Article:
When Helen Stewart arrived in Las Vegas in 1882, she had no desire to live so far from civilization on the ranch her husband Archibald had acquired. Today, she is considered the First Lady of Las Vegas, and a new plaque was installed at the former site of her ranch home on Nevada Day, Oct. 31, by several chapters of the Daughters of the American Revolution at the Old Las Vegas Mormon Fort State Historic Park, 500 E. Washington Ave.
“She was pregnant with her fourth child and was concerned about giving birth without any other women around to help her,” said Linda Miller, a historical interpreter who portrays Stewart at events. “She ended up staying here the rest of her life and made it the place she wanted to be.”
Archibald Stewart was killed in a gunfight — or perhaps murdered — two years after the family arrived on the property originally founded as a fort by Mormon settlers. Helen Stewart raised her family and made the ranch the preferred place to stop, rest and recharge on the way through Southern Nevada. When the railroad came through in 1902, she sold much of her land, creating what became the original town site of Las Vegas. She watched and guided the town from a slap-dab collection of canvas-walled buildings to the thriving community it was by her death in 1926.
“I find history fascinating,” said Ken Stewart, the great-great-grandson of Helen Stewart. “Situations create leaders, and she was thrown into that role. She had a real vision for the city and the community.”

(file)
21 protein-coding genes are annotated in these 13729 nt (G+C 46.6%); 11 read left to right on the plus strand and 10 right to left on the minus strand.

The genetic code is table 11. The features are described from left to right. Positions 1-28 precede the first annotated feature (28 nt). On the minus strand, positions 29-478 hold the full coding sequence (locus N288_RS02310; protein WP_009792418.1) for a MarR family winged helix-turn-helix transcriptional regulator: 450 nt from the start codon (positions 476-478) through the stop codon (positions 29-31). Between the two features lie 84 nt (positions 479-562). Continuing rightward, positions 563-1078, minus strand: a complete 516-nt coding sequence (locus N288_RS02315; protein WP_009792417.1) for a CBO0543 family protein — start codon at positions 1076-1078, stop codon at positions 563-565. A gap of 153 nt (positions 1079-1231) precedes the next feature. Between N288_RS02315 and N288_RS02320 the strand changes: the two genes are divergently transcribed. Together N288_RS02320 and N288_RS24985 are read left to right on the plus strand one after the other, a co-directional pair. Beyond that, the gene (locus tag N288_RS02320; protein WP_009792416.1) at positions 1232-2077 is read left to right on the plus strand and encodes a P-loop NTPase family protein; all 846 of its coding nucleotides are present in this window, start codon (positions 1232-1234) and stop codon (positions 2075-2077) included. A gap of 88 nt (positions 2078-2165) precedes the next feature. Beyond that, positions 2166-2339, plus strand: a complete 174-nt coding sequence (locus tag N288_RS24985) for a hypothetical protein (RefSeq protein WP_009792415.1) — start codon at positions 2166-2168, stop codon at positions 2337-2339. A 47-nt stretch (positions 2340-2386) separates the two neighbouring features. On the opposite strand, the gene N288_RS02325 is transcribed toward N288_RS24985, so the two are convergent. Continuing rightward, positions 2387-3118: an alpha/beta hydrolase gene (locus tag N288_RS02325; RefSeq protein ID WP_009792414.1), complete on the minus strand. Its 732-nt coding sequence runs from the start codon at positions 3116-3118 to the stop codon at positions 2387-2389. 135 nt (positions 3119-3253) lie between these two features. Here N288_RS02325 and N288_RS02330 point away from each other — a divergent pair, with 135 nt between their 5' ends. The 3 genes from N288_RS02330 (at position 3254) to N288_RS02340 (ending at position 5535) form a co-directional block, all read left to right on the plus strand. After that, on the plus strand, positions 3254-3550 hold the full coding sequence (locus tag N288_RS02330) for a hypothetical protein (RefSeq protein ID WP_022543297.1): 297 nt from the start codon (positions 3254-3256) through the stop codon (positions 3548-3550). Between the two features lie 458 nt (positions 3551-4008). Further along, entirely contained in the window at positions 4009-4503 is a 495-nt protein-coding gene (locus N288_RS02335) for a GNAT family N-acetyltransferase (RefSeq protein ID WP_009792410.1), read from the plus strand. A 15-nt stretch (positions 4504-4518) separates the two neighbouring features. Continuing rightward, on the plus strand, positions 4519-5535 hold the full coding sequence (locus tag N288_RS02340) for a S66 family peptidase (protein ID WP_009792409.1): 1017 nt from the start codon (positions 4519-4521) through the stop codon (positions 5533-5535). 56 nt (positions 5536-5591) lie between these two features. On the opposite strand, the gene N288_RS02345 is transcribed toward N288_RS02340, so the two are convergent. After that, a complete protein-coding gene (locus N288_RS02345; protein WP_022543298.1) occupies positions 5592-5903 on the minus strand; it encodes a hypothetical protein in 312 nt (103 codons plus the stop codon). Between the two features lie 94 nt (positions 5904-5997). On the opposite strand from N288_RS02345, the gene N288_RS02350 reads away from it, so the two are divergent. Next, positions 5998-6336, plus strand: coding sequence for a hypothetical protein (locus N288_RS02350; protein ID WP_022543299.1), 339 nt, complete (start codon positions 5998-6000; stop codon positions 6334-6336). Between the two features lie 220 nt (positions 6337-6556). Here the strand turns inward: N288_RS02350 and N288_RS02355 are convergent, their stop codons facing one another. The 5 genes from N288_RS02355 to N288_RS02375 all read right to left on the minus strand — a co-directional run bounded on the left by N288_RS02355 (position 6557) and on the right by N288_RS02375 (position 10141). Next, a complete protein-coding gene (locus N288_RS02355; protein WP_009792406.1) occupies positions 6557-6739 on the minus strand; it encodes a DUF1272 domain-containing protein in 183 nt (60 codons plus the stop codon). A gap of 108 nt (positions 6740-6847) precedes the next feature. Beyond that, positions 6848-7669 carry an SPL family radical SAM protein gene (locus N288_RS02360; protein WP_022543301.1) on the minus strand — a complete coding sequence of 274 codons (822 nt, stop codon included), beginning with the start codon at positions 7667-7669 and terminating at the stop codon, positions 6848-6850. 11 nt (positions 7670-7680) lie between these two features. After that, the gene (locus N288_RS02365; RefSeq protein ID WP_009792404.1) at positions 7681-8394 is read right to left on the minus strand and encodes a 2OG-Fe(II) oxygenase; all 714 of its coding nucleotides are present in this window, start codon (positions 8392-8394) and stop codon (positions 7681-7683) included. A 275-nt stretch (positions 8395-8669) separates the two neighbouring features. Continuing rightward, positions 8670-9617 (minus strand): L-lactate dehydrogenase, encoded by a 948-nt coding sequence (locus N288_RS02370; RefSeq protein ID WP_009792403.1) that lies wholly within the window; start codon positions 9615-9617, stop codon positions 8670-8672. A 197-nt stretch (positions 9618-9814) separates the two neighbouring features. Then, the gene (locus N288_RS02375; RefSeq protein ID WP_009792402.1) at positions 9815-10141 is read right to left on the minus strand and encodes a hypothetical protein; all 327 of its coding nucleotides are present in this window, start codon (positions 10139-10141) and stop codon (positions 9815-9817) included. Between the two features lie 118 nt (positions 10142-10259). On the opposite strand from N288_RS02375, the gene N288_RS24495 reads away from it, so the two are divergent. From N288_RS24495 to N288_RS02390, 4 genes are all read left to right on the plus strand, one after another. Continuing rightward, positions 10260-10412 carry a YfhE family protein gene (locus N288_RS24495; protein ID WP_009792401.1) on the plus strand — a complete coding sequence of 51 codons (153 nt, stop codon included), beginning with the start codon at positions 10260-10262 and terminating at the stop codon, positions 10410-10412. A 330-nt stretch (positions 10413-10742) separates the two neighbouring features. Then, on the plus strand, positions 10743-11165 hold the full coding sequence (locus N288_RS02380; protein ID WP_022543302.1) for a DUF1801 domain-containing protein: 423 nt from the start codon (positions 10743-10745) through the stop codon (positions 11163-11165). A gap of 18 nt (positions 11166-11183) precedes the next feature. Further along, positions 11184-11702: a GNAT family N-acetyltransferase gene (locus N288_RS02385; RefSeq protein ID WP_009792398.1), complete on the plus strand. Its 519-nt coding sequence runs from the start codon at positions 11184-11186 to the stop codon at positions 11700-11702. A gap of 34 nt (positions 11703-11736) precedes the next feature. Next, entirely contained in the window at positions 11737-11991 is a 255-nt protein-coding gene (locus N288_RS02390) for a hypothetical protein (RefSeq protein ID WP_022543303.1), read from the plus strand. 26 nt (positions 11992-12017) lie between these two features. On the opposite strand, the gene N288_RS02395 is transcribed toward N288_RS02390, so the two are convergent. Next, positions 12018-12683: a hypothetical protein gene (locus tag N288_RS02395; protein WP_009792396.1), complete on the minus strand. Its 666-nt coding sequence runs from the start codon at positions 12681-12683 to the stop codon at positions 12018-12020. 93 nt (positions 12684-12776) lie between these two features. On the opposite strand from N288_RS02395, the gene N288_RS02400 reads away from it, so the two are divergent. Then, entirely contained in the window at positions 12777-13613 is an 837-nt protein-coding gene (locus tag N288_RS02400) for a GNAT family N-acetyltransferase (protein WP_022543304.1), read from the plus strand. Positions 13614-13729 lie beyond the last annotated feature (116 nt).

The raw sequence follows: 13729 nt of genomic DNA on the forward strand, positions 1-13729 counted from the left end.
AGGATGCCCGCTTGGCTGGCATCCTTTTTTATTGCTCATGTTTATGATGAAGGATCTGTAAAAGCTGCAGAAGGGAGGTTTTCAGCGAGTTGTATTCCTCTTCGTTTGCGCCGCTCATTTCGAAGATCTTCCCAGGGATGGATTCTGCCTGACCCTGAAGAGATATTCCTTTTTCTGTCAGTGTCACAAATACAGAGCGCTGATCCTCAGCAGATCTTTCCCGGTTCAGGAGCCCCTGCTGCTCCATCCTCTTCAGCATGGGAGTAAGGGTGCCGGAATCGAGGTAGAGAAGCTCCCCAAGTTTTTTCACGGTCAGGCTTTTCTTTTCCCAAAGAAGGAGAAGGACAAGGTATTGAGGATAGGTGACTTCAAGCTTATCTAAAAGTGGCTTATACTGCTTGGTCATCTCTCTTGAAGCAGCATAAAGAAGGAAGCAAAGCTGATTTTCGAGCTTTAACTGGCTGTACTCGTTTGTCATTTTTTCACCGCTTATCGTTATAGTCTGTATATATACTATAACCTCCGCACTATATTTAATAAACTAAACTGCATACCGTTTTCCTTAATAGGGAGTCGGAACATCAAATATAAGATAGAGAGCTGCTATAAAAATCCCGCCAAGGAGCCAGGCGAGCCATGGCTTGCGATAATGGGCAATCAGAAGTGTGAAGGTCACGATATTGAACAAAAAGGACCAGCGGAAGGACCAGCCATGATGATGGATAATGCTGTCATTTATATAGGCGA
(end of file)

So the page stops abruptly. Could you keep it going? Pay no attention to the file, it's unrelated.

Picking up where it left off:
Several direct descendants of Helen and Archibald Stewart attended the unveiling ceremony for the marker at the state park located where Helen Stewart lived until 1903.
Miller, a DAR member, felt the plaque honoring Stewart would be a great way to celebrate the organization’s 125th anniversary. The group has a shorter history in Southern Nevada, with the first, the Francisco Garces Chapter, established in 1950. All of the Southern Nevada chapters participated in the event, and almost all were involved in the commissioning of the plaque.
“What better way to honor a woman of service than a DAR marker?” Miller asked.
The marker was created by stone carver Rick Clout, whose business, Written in Stone by Rick, is based in Pahrump.
“I’m really happy with the finished piece,” Clout said. “I love the look of the natural stone, and I was able to preserve it.”
Mark Hall-Patton, Clark County Museums administrator, spoke at the event and highlighted some of Stewart’s accomplishments.
“She was the first postmaster of what was then called ‘Los Vegas,’ ” Hall-Patton said. “She was a charter member of the Mesquite Club, the oldest women’s club in the valley, and she was one of the first to begin preserving artifacts of the Native American culture here.”
Stewart had collected more than 600 baskets created by Paiutes, recognizing very early that they were an indigenous art form. That aspect and others of Stewart are represented in a life-sized statue of her at the state park. The park includes exhibits, historical recreations and a gift store selling, among other things, books by local historians, including Miller.
“She was an amazing woman, and I’m proud to be able to interpret her,” Miller said. “I think that any time spent letting people know about her and what she did is time well spent.”
For more information on Daughters of the American Revolution, visit dar.org. For more about the Old Las Vegas Mormon Fort State Historic Park, visit parks.nv.gov/parks/old-las-vegas-mormon-fort.
— To reach East Valley View reporter F. Andrew Taylor, email firstname.lastname@example.org or call 702-380-4532.